Given a set XX and an element aa of XX, the singleton {a}\{a\} is that subset of XX whose only element is aa. Strictly speaking, we are considering here a singleton subset; we could also consider a singleton list or 11-tuple (a)(a), but this is an equivalent concept.

Here, {a}\{a\} is classified by the characteristic map c:XΩc: X \to \Omega (where Ω\Omega is the set of truth values) given by

c(b)=(a=b). c(b) = (a = b) .

As an injection to XX, {a}\{a\} is precisely the same map 1X1 \to X as aa itself is as a generalized element of XX; the same goes for the 11-tuple (a)(a) as a map from [1][1]. One can take this to justify the common abuse of notation (as it would normally be considered) in which {a}\{a\} or (a)(a) is written as aa when no confusion can result.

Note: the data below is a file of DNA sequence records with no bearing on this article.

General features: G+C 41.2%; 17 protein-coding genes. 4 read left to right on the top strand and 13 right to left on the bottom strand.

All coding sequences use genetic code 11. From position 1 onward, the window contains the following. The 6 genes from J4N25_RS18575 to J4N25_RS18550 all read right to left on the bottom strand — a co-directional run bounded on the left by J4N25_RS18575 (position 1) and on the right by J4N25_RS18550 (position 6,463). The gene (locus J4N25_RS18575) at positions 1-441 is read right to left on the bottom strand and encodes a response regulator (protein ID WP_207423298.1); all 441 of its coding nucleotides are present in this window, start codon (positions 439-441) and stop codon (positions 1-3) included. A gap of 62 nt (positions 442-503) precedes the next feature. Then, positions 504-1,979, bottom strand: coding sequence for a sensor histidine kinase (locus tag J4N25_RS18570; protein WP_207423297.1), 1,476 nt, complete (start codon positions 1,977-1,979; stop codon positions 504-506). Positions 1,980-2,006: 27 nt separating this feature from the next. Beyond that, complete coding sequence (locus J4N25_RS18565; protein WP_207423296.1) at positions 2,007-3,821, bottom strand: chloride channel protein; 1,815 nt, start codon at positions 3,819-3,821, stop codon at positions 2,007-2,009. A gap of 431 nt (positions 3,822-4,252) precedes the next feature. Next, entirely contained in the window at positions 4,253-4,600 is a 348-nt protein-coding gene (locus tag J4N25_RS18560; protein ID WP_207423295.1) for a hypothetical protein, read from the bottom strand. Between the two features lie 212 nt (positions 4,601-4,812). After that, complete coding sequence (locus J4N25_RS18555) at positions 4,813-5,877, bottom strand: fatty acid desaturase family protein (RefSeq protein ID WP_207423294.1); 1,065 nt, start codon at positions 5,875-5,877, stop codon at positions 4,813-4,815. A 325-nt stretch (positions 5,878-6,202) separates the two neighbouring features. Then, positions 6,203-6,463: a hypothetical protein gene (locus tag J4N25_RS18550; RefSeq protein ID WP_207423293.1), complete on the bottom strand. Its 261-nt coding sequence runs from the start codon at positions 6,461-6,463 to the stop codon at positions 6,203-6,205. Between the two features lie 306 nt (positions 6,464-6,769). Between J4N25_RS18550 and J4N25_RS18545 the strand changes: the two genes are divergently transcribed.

Note that the set of all singletons of elements of XX is isomorphic to XX itself. In this way, the entire concept can be seen as a triviality.

A subset of a singleton is called a subsingleton. In classical mathematics (using the principle of excluded middle), the only subsingletons are the singletons and the empty subset, but in constructive mathematics, this is an important concept.

Everything above can be generalised from the category of sets to any topos.

Revised on April 6, 2017 00:15:04 by Toby Bartels (